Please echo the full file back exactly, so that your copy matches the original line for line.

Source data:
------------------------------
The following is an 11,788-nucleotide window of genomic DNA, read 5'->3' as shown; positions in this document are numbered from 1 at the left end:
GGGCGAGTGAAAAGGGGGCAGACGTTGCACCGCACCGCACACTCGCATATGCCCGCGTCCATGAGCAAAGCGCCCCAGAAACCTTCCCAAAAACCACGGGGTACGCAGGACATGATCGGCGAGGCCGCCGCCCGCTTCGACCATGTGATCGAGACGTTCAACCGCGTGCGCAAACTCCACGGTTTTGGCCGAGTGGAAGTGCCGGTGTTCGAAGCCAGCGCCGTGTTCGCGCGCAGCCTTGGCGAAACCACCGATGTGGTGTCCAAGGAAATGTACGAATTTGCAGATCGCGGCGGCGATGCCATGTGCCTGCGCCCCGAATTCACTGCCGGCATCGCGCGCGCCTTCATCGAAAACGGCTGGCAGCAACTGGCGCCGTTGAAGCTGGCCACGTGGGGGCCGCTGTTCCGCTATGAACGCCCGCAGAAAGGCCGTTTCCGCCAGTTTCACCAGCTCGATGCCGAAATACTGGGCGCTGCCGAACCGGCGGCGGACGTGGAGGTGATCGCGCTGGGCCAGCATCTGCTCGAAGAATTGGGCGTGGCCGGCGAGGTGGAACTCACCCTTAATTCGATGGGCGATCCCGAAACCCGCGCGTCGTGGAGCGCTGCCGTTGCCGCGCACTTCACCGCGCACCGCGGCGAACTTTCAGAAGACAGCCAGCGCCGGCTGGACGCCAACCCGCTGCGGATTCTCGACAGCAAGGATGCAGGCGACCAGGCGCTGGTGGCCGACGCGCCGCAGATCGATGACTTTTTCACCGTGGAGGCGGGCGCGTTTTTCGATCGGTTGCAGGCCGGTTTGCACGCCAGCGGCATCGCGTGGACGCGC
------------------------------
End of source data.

The following is an 11,788-nucleotide window of genomic DNA, read 5'->3' as shown; positions in this document are numbered from 1 at the left end:
GGGCGAGTGAAAAGGGGGCAGACGTTGCACCGCACCGCACACTCGCATATGCCCGCGTCCATGAGCAAAGCGCCCCAGAAACCTTCCCAAAAACCACGGGGTACGCAGGACATGATCGGCGAGGCCGCCGCCCGCTTCGACCATGTGATCGAGACGTTCAACCGCGTGCGCAAACTCCACGGTTTTGGCCGAGTGGAAGTGCCGGTGTTCGAAGCCAGCGCCGTGTTCGCGCGCAGCCTTGGCGAAACCACCGATGTGGTGTCCAAGGAAATGTACGAATTTGCAGATCGCGGCGGCGATGCCATGTGCCTGCGCCCCGAATTCACTGCCGGCATCGCGCGCGCCTTCATCGAAAACGGCTGGCAGCAACTGGCGCCGTTGAAGCTGGCCACGTGGGGGCCGCTGTTCCGCTATGAACGCCCGCAGAAAGGCCGTTTCCGCCAGTTTCACCAGCTCGATGCCGAAATACTGGGCGCTGCCGAACCGGCGGCGGACGTGGAGGTGATCGCGCTGGGCCAGCATCTGCTCGAAGAATTGGGCGTGGCCGGCGAGGTGGAACTCACCCTTAATTCGATGGGCGATCCCGAAACCCGCGCGTCGTGGAGCGCTGCCGTTGCCGCGCACTTCACCGCGCACCGCGGCGAACTTTCAGAAGACAGCCAGCGCCGGCTGGACGCCAACCCGCTGCGGATTCTCGACAGCAAGGATGCAGGCGACCAGGCGCTGGTGGCCGACGCGCCGCAGATCGATGACTTTTTCACCGTGGAGGCGGGCGCGTTTTTCGATCGGTTGCAGGCCGGTTTGCACGCCAGCGGCATCGCGTGGACGCGC